The sports minister for the Australian state of Victoria said Monday no final decision has been made about whether unvaccinated players will be allowed to compete in the Australian Open early next year.
However, the statement only deepened confusion surrounding the issue after a leaked Women's Tennis Association (WTA) email had players could join the event following a mandatory 14-day quarantine.
Victorian Sport Minister Martin Pakula told the 3AW radio station talks with the Australian government were ongoing on whether there would be a 14-day quarantine rule for international arrivals to the Melbourne major or if they would be barred from entry entirely.
"We don't expect that to be settled for another couple of weeks," Pakula said.
Earlier Monday, multiple local media published the leaked email from Tennis Australia to the players' council of the WTA saying that athletes not vaccinated against COVID-19 would still be able to compete in the major.
Unvaccinated players would be subject to regular testing and have to spend two weeks in hotel quarantine, the note said.
The email also said that conditions for competitors would "improve significantly" due to the vaccination rate in the hosting state of Victoria, which is expected to hit 80% this week and 90% in November.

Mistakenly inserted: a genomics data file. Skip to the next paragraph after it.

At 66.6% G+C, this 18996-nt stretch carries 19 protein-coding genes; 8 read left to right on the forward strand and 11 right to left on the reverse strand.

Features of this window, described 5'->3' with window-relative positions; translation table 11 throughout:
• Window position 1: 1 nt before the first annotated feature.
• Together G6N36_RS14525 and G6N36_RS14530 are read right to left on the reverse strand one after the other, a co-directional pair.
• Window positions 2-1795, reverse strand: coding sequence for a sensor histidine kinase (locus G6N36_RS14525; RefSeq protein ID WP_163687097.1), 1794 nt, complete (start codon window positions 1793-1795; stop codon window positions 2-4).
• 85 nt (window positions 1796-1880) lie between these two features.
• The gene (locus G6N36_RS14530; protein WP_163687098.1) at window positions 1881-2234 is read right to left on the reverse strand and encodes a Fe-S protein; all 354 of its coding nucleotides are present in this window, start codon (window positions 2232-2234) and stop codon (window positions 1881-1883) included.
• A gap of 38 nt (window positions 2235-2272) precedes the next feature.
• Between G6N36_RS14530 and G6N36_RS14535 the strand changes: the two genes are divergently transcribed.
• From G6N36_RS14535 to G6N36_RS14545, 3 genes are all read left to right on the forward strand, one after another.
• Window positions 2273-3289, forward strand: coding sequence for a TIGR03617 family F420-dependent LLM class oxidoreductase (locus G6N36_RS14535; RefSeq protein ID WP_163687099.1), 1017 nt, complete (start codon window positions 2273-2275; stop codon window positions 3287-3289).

The note asked players to "please keep this information confidential until the government makes an official announcement."
Australian federal and state government leaders last week ruled out vaccination exemptions for tennis players to enter Australia as the country was set to start taking steps towards opening its international borders, which have been closed since March 2020 with few exceptions.
Their comments came after world No. 1 and reigning champion Novak Djokovic, who has been refusing to say whether he is vaccinated, casting doubt over his participation in the Melbourne slam.
The Australian Open is set to take place from Jan. 17-30.
Around 65% of male professional tennis players have been vaccinated against coronavirus, according to the men's Association of Tennis Professionals (ATP). The figure is more than 60% for the women, the WTA said.
Pakula however said the vaccination numbers were climbing among players.
"I understand from a my chat with (Tennis Australia CEO) Craig Tiley this morning that the vaxxed rate among the players is rising pretty quickly now and it's near enough to 80%," Pakula told 3AW.
Fully vaccinated Australian citizens and permanent residents will be able to travel freely in and out of the country again starting in November as vaccinations targets are met.
Australia last week reached the milestone of 70% of its population over 16 being fully vaccinated against the coronavirus. As of Sunday, nearly 87% of over 16s had received at least one jab.
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